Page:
|Shanghai Roots and Shoots|
Founded in 1991, SR&S now has a global network of 8,000 groups in 100 countries. They are best-known for their Million Trees Project, a reforestation initiative. Volunteer hours are flexible, and focuses on green and environmental issues - mentoring local school groups on environmental issues, helping groups plant gardens or managing eco-projects.
|Green Drinks China|
Founded in only 2009, Green Drinks has carried out many successful workshops and forums in more than 8 cities in China. Primarily interested in green-related topics and sustainable solutions for China.
|Habitat For Humanity|
HFH focuses on helping poverty-stricken families, providing them with somewhere to live. Since the year 2000 they have built or repaired some 1,700 homes, and have helped more than 7,000 Chinese people in Shanghai and its environs. Their biggest project at the moment is the Shanghai Age-Friendly Housing Project, which aims to renovate homes for Shanghai's elderly citizens.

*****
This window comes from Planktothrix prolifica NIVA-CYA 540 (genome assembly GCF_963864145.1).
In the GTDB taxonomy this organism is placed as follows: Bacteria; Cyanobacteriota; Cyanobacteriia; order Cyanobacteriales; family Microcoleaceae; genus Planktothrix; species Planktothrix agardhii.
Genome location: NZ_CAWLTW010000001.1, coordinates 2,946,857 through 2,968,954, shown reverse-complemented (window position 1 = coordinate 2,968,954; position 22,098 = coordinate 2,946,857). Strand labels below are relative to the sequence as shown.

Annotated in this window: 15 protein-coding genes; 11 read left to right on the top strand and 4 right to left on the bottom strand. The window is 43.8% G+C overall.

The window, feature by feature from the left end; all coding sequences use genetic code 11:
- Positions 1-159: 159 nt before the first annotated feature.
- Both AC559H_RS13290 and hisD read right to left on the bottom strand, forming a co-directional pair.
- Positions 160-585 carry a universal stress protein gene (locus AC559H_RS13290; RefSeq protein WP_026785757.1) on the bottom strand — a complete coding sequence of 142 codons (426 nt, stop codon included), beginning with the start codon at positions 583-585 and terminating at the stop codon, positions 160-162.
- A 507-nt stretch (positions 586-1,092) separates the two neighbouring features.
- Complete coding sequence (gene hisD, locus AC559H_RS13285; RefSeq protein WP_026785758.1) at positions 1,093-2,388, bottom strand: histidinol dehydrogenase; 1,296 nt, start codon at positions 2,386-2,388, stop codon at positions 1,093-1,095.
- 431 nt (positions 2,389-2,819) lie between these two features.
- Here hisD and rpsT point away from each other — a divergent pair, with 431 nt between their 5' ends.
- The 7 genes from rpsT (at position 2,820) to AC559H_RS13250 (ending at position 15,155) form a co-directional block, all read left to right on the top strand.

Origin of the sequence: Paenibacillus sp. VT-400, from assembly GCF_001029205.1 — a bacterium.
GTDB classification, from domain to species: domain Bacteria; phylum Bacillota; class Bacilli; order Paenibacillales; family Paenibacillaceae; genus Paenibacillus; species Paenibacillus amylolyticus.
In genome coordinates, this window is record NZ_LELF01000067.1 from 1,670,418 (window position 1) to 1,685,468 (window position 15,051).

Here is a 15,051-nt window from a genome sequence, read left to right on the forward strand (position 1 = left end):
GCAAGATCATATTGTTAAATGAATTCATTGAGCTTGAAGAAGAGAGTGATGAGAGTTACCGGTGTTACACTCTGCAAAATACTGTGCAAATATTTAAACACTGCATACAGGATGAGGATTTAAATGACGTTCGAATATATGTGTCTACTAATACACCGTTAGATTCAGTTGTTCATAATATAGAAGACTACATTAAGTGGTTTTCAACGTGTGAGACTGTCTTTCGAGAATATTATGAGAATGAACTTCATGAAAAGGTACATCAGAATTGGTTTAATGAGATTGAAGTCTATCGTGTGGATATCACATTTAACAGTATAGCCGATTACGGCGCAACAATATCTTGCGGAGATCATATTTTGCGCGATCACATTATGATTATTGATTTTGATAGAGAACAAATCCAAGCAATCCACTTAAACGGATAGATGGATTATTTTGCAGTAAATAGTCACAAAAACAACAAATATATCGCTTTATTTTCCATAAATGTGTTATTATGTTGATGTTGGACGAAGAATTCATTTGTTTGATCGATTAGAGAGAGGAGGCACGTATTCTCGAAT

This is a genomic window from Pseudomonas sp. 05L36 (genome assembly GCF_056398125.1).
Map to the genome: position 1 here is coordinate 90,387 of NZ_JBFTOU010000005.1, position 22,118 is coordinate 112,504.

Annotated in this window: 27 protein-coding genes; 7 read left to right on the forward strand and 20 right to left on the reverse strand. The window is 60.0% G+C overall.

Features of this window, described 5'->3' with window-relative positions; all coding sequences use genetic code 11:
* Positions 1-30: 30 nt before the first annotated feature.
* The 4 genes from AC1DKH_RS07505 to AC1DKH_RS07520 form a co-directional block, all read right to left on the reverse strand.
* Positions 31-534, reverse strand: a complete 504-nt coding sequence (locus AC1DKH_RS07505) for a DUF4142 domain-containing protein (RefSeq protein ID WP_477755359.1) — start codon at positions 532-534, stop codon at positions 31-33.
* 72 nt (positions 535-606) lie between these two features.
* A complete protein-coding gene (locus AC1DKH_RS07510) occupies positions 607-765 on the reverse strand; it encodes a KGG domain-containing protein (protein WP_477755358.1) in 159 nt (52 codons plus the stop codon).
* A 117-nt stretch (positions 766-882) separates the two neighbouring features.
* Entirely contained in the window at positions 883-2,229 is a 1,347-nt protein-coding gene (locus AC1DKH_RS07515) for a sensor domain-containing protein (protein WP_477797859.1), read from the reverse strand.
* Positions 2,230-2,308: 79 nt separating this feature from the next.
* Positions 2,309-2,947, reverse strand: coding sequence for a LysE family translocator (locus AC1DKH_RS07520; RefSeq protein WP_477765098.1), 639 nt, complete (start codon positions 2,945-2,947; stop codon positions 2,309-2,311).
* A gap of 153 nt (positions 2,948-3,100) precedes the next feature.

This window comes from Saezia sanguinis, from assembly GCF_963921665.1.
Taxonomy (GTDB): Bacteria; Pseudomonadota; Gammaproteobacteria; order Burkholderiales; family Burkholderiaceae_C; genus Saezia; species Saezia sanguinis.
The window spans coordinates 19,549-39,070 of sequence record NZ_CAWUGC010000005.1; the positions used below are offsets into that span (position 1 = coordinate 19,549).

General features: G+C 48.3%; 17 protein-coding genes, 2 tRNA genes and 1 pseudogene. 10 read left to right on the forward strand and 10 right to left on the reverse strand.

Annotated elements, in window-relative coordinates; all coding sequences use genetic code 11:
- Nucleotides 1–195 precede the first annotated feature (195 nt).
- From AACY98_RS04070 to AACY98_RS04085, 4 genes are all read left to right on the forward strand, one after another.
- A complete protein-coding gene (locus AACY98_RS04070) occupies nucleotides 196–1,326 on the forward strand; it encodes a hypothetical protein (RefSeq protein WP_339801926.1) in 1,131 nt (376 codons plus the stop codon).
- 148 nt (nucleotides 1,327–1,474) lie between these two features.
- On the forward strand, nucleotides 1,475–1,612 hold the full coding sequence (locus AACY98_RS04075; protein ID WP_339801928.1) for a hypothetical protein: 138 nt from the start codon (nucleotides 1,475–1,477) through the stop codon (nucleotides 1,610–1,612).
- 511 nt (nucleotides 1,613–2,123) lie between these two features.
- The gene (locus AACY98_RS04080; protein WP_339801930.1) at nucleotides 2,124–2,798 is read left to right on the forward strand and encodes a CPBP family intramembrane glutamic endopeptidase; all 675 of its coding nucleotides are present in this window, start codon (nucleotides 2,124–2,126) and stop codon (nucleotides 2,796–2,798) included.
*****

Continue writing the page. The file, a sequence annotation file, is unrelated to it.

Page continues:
|Home Sweet Home|
HSH started as a shelter but has expanded into a whole range of programs that help the poor, homeless, and disabled. This includes training (both vocational as well as basic living skills), money management, English tuition, and plenty more besides.
|Starfish Foster Home|
SFH invites interns and medical volunteers to help provide medical assistance for orphans, especially those who need medical care. Volunteer duties start out with feeding, changing nappies, and generally looking after infants. Medical volunteers can sign up for a long-term commitment if they desire.
An alliance of non-profit organisations, Morning Tears helps look after those children whose parents have been incarcerated. They have childcare centres that give kids a temporary place to stay, as well as emotional and financial support. Volunteers' duties mainly comprise fundraising, advocacy, and spreading awareness rather than hands-on childcare.